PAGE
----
For companies looking to develop new therapies or improve existing ones, and for the regulators overseeing them, striking right balance between potential benefits to patients and an appropriate level of risk is critical. The drive to innovate, develop new and better products, and help patients live healthier lives has led to numerous medical breakthroughs. But it is just as imperative that products are as safe as possible, and that where there are associated risks, they are identified and deemed acceptable.
Understanding the principles of risk management is crucial in the regulatory world. And while the concept of balancing benefit and risk may be straightforward, in practice, risk management is not only complex but also rapidly changing as it is subject to constant and continuous advances in medicine and technology. William Sietsema, PhD; and J. Michael Sprafka, MS, MPH, PhD, are experts in this area and co-editors of RAPS’ second edition of Risk Management Principles for Devices and Pharmaceuticals: Global Perspectives on Medicinal Product Benefit-Risk Assessment, and they took some time recently to answer a few questions about risk management, the latest developments and the new book.
What core risk management concepts should all regulatory professionals know? Why are they important?
William Sietsema: Core risk management concepts include how to identify potential risks, how to develop a system for continued assessment of risks, and how to develop a plan for risk mitigation, including pre-defined action points. These are important to protect the public health and maintain confidence in a product.
In general, are pharmaceutical and medical device companies today willing to accept more risk in the name of innovation than they have been in the past?
WS: I don’t think the level of risk accepted by pharmaceutical and medical device companies has changed but regulators globally have been more willing to accept risk, particularly for under-treated diseases with serious consequences.
J. Michael Sprafka: In addition, companies have better access to tools to address risk, and these tools are becoming incorporated into the submission and approval process.
Have attitudes among patients and healthcare providers about how much risk is acceptable changed over time?
WS: I think many patients and healthcare providers have always been willing to take more risks than regulators would allow, evidenced by the emphasis on “right to try” legislation. I don’t think this has changed.
Do advances in risk management knowledge and tools allow for greater risks to be taken or do they shrink the risk that must be taken to achieve positive outcomes?
WS: Advances in risk management knowledge and tools allow for awareness of risks but I don’t think they change the risks that patients or caregivers are willing to take.
JMS: The tools allow for greater perspective on suspected and established risks.
The book examines risk as applied in several different national or regional regulatory systems, including the US, EU, Canada and Japan. How is risk handled differently by different regulators? What are the common threads?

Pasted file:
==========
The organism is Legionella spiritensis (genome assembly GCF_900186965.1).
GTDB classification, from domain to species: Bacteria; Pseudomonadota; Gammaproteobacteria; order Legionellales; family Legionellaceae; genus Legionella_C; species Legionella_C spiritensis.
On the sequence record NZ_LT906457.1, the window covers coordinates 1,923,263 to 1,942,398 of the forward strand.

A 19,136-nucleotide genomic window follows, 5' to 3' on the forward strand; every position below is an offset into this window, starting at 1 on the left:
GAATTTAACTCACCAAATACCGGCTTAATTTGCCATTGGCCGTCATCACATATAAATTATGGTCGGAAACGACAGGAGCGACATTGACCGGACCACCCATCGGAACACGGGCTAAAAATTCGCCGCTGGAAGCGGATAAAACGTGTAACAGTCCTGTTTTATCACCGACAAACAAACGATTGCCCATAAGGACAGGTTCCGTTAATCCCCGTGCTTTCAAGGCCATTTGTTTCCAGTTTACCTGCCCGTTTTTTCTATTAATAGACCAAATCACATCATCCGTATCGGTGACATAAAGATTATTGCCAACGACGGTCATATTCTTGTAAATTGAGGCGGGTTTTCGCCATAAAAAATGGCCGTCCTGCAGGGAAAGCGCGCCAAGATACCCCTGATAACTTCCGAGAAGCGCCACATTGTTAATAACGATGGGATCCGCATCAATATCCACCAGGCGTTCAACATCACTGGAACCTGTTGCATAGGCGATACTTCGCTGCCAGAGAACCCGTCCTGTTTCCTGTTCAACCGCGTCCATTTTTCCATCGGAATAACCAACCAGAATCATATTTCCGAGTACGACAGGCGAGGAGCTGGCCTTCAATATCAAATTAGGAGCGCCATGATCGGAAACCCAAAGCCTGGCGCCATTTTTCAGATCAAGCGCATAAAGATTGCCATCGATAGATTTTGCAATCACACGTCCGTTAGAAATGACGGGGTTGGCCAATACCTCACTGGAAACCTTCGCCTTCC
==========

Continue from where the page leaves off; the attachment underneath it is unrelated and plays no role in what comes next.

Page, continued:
WS: Due to the International Council on Harmonisation (ICH), there are more commonalities than differences in each of these regions. Most of the differences between regions are procedural in nature. All regions expect good science to form the foundation for risk management.
Are risk management principles applied differently to medicinal products than other areas where one might need to balance benefit and risk?
WS: Risk management principles are similar in the pharmaceutical and medical device industries to what is observed in other industries, but the types of risks, methods of detection and methods of mitigation may be much different than in other industries.
In the ‘Looking Into the Crystal Ball’ chapter of the book's first edition, which of the author’s predictions were right on and which have yet to materialize?
JMS: Electronic health records (i.e., big data, SENTINEL) have been useful as a postmarketing tool to investigate and evaluate known and suspected risks, but the use of these systems to conduct clinical trials or promote faster adoption of beneficial health services and practices is in its infancy.
What does the future hold for risk management? Are there any predictions in this edition that you think are especially interesting or merit particular attention?
WS: Risk management is a relatively young discipline and is evolving rapidly. Our ability to detect and mitigate risks will improve as new tools and algorithms are made available, and as the industry gains more experience identifying the methods of mitigation that work well and those that don't.
Several chapters highlight a prediction that regulators will continue to focus on the balance between risk and benefit, thus for serious diseases, regulators will continue to accept more risk when considering a product for approval. It also predicts that regulators will monitor safety more closely during a product’s lifecycle. Additional chapters suggest that going forward, regulators will place more structure around their risk-benefit assessments and will innovate their platforms for assessing risk and benefit.
Regulators will also improve their methods of communicating risks to patients and caregivers so that informed decisions can be made. Finally, as the field of risk management progresses, pharmaceutical and device companies will refine their methods for collection and analysis of adverse events data, particularly mining electronic data records for information not previously analyzed.